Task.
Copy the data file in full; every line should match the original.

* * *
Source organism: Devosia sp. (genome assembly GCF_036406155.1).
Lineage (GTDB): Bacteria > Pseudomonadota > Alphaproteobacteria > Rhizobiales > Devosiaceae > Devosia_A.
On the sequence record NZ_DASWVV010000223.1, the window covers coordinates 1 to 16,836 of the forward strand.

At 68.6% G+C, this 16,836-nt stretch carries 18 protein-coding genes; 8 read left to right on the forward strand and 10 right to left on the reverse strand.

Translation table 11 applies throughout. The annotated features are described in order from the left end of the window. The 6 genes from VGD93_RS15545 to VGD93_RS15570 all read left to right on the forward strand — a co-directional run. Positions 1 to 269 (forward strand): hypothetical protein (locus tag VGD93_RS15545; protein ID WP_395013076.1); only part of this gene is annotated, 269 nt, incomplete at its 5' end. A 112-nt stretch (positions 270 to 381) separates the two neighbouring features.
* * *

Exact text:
Source organism: Devosia sp. (genome assembly GCF_036406155.1).
Lineage (GTDB): Bacteria > Pseudomonadota > Alphaproteobacteria > Rhizobiales > Devosiaceae > Devosia_A.
On the sequence record NZ_DASWVV010000223.1, the window covers coordinates 1 to 16,836 of the forward strand.

At 68.6% G+C, this 16,836-nt stretch carries 18 protein-coding genes; 8 read left to right on the forward strand and 10 right to left on the reverse strand.

Translation table 11 applies throughout. The annotated features are described in order from the left end of the window. The 6 genes from VGD93_RS15545 to VGD93_RS15570 all read left to right on the forward strand — a co-directional run. Positions 1 to 269 (forward strand): hypothetical protein (locus tag VGD93_RS15545; protein ID WP_395013076.1); only part of this gene is annotated, 269 nt, incomplete at its 5' end. A 112-nt stretch (positions 270 to 381) separates the two neighbouring features.